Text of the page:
Brian Laundrie's lawyer blows off steam after client's remains are found: 'I'm upset, I'm angry'

Steven Bertolino called the idea that the Laundries planted evidence 'bull----'

Steven Bertolino, the attorney for Brian Laundrie and his parents, gave an animated TV interview on Thursday just half an hour after the FBI confirmed that human remains found in a nature reserve near the family's home belonged to his client.

"I’m upset, I’m angry, and for the last four hours I’ve been dealing with — I just have to call it nonsense," Bertolino told NewsNation on Thursday. 

The attorney, who has represented the Laundries since mid-September, took shots at the media, the public and protesters outside of the family's North Port, Florida, home. 

"They're extremely upset, and for some unknown reason, there are still people outside of their home, yelling and screaming and causing a ruckus, which any parent grieving the loss of a child should not have to deal with," Bertolino said. 

The remains of Brian Laundrie, a person of interest in Gabby Petito's homicide, were found in the Myakkahatchee Creek Environmental Park on Wednesday. 

The remains of Brian Laundrie, a person of interest in Gabby Petito's homicide, were found in the Myakkahatchee Creek Environmental Park on Wednesday.  (Moab City Police Department)

Brian Laundrie left his family's home on Sept. 13 for the Myakkahatchee Creek Environmental Park and his parents reported him missing to police four days later. 

An extensive weeks-long search ensued at Myakkahatchee and the nearby 24,000-acre Carlton Reserve but police did not find any sign of the fugitive, who was wanted on alleged debit card fraud and a person of interest in the homicide of his former fiancee, Gabby Petito. 

FBI CONFIRMS HUMAN REMAINS BELONG TO BRIAN LAUNDRIE

On Wednesday morning, Chris and Roberta Laundrie went to Myakkahatchee themselves and assisted a pair of law enforcement officers in searching for Laundrie in an area that they said he would frequent. 

After less than an hour, some of Brian's belongings were found next to human remains, which the FBI confirmed were Brian after comparing dental records.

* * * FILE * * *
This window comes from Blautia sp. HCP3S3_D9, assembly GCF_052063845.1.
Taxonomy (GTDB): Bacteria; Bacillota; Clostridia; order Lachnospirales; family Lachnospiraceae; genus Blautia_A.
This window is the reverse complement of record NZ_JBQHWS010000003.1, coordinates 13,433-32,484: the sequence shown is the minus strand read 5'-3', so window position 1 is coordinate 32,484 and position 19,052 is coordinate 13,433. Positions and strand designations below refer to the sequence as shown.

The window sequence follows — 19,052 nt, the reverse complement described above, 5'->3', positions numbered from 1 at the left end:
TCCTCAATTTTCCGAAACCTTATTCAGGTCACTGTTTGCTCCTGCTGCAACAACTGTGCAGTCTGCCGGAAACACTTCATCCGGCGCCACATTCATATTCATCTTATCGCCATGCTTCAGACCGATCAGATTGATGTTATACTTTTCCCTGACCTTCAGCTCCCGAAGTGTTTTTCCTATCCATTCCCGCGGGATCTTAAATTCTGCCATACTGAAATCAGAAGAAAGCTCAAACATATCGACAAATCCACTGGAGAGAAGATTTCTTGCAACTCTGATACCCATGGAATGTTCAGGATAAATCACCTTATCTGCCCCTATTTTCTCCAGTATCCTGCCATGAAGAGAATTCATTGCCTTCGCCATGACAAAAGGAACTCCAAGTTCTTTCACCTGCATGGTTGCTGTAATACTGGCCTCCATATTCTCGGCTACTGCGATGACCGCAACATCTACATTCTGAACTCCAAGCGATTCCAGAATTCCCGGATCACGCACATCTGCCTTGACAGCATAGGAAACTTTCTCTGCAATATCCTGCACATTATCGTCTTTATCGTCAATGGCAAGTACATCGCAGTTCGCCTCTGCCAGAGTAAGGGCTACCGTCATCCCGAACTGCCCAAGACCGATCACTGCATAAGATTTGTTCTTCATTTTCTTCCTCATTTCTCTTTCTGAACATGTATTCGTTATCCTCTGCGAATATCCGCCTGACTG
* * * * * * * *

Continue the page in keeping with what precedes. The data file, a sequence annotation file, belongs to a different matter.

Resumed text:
Bertolino called the idea that the Laundries planted Brian's remains and belongings in the park "bull----" on Thursday. 

"If you've got the FBI, the local PD, an independent news reporter, all there at the same time seeing the same thing, you've got quote-unquote surveillance of the Laundries 24/7 by protesters and members of the press, when did you think these items were planted?" Bertolino said Thursday. 

"Did you really think the Laundries had skeletal remains of their son in a plastic bag and brought them to the preserve? Do you realize how ludicrous that is, how aggravating, how maddening it is to even hear those things?"

Fox News Digital's Michael Ruiz tailed the Laundries and two law enforcement officers into Myakkahatchee on Wednesday morning. Chris and Robert located a white bag and another item a few yards off the trail, while the law enforcement officers found a notebook, backpack, and Brian's remains nearby. 

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Michael McPherson, special agent in charge of the FBI's Tampa field office, said Wednesday the items "were found in an area that, up until recently, had been underwater."

Bertolino said that he agreed to work with the Laundries after Chris called him in mid-September when the family started getting calls from law enforcement. The attorney had known Brian since he was an "infant" but only knew him as "the child of a friend of mine."

"I’m sure he was a good kid just like every parent says their kid is a good kid," Bertolino said Thursday.